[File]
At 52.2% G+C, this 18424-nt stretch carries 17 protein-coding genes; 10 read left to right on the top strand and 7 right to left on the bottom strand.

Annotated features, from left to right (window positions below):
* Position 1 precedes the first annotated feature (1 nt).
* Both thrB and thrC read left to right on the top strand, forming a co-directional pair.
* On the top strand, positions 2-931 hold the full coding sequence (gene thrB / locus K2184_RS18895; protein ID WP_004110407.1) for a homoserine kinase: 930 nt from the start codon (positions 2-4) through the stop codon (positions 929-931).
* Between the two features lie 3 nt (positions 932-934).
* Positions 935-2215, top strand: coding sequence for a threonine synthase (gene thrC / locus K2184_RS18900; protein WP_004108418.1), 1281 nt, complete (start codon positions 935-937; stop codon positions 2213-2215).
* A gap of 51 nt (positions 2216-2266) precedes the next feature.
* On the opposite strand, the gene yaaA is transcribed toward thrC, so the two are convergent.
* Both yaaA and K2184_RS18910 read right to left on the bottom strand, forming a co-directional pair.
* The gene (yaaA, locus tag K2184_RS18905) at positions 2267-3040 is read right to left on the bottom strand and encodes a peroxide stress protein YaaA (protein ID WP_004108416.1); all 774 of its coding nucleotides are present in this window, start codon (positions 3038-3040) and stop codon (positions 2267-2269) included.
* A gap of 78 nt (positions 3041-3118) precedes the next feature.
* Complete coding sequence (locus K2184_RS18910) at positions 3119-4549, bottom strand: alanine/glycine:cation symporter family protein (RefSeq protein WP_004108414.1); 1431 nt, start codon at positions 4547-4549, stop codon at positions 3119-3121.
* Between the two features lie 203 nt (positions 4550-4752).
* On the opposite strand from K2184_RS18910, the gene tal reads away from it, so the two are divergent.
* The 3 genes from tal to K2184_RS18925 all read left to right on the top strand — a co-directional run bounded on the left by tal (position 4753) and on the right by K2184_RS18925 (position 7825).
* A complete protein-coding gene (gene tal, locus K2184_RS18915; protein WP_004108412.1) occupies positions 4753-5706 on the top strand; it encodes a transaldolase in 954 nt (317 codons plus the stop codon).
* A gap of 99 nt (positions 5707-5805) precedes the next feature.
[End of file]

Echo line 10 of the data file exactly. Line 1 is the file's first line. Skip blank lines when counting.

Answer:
* Both yaaA and K2184_RS18910 read right to left on the bottom strand, forming a co-directional pair.